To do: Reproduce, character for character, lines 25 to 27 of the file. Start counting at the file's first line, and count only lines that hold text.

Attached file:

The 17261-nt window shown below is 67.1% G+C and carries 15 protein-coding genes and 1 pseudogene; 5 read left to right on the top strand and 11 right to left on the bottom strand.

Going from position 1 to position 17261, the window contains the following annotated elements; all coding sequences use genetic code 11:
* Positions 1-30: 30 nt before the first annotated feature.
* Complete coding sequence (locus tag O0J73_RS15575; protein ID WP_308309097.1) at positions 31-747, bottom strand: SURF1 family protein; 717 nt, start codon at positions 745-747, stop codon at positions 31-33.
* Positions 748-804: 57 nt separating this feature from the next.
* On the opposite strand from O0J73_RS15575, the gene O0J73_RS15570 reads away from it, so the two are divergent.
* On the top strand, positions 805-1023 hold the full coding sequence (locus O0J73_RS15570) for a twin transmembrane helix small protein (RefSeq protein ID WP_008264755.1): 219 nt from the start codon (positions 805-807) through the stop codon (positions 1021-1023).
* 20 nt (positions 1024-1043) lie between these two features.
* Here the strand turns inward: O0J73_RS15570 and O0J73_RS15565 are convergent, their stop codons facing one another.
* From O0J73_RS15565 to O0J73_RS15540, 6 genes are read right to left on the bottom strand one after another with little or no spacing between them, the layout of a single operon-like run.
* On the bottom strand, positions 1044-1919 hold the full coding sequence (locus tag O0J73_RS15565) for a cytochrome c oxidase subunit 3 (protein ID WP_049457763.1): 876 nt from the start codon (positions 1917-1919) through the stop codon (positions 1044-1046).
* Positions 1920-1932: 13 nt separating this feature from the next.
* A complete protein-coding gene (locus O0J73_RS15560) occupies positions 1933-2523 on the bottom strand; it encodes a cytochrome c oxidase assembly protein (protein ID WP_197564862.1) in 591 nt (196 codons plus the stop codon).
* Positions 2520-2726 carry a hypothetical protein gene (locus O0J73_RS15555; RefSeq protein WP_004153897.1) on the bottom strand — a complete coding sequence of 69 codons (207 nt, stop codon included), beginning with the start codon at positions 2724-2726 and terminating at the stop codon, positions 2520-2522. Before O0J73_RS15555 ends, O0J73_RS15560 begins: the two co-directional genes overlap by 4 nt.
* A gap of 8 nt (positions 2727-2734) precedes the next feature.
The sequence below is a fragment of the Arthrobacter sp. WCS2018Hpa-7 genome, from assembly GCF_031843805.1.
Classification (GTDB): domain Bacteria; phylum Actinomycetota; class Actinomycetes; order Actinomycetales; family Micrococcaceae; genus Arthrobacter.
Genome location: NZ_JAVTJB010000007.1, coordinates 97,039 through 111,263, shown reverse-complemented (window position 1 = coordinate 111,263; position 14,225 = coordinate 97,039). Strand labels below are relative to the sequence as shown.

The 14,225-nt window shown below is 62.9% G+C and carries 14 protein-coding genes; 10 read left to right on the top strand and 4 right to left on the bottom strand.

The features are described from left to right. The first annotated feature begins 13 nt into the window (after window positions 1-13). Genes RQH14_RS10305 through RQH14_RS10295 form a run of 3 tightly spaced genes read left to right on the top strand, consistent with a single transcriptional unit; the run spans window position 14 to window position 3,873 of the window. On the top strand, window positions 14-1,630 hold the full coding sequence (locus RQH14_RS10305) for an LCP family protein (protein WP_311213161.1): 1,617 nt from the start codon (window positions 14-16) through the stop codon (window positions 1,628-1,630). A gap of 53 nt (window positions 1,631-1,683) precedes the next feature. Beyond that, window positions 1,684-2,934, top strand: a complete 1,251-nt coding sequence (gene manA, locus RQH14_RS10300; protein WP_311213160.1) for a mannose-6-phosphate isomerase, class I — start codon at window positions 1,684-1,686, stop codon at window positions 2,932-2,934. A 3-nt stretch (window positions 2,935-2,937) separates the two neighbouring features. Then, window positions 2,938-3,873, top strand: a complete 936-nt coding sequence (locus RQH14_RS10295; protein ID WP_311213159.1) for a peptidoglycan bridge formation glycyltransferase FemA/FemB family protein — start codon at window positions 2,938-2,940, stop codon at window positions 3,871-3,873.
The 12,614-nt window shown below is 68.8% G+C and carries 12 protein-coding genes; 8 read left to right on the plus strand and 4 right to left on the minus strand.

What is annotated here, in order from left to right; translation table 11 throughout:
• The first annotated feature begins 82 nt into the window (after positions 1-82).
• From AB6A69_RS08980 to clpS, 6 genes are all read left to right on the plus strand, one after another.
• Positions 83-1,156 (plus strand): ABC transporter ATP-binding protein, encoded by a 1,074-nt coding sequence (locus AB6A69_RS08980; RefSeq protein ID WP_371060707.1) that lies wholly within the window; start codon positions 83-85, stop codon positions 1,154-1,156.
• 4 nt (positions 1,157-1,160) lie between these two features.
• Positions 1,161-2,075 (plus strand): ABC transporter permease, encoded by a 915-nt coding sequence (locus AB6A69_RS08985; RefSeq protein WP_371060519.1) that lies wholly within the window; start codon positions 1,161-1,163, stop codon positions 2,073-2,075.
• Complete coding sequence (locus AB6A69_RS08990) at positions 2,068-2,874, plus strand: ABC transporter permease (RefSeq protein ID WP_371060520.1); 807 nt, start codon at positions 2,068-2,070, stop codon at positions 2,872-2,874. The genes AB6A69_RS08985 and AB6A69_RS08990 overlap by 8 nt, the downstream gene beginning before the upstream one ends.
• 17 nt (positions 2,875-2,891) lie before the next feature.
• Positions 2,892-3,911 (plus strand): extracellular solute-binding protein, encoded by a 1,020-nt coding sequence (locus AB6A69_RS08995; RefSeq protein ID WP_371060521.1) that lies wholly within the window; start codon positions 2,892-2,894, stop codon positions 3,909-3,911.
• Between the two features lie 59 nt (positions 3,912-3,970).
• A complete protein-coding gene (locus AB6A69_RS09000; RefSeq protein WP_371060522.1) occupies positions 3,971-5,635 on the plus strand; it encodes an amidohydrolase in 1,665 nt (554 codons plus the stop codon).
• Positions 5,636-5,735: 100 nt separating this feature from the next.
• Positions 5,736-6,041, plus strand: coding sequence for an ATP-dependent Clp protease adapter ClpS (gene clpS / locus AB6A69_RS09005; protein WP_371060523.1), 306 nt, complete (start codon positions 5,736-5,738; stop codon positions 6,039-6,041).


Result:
• Positions 83-1,156 (plus strand): ABC transporter ATP-binding protein, encoded by a 1,074-nt coding sequence (locus AB6A69_RS08980; RefSeq protein ID WP_371060707.1) that lies wholly within the window; start codon positions 83-85, stop codon positions 1,154-1,156.
• 4 nt (positions 1,157-1,160) lie between these two features.
• Positions 1,161-2,075 (plus strand): ABC transporter permease, encoded by a 915-nt coding sequence (locus AB6A69_RS08985; RefSeq protein WP_371060519.1) that lies wholly within the window; start codon positions 1,161-1,163, stop codon positions 2,073-2,075.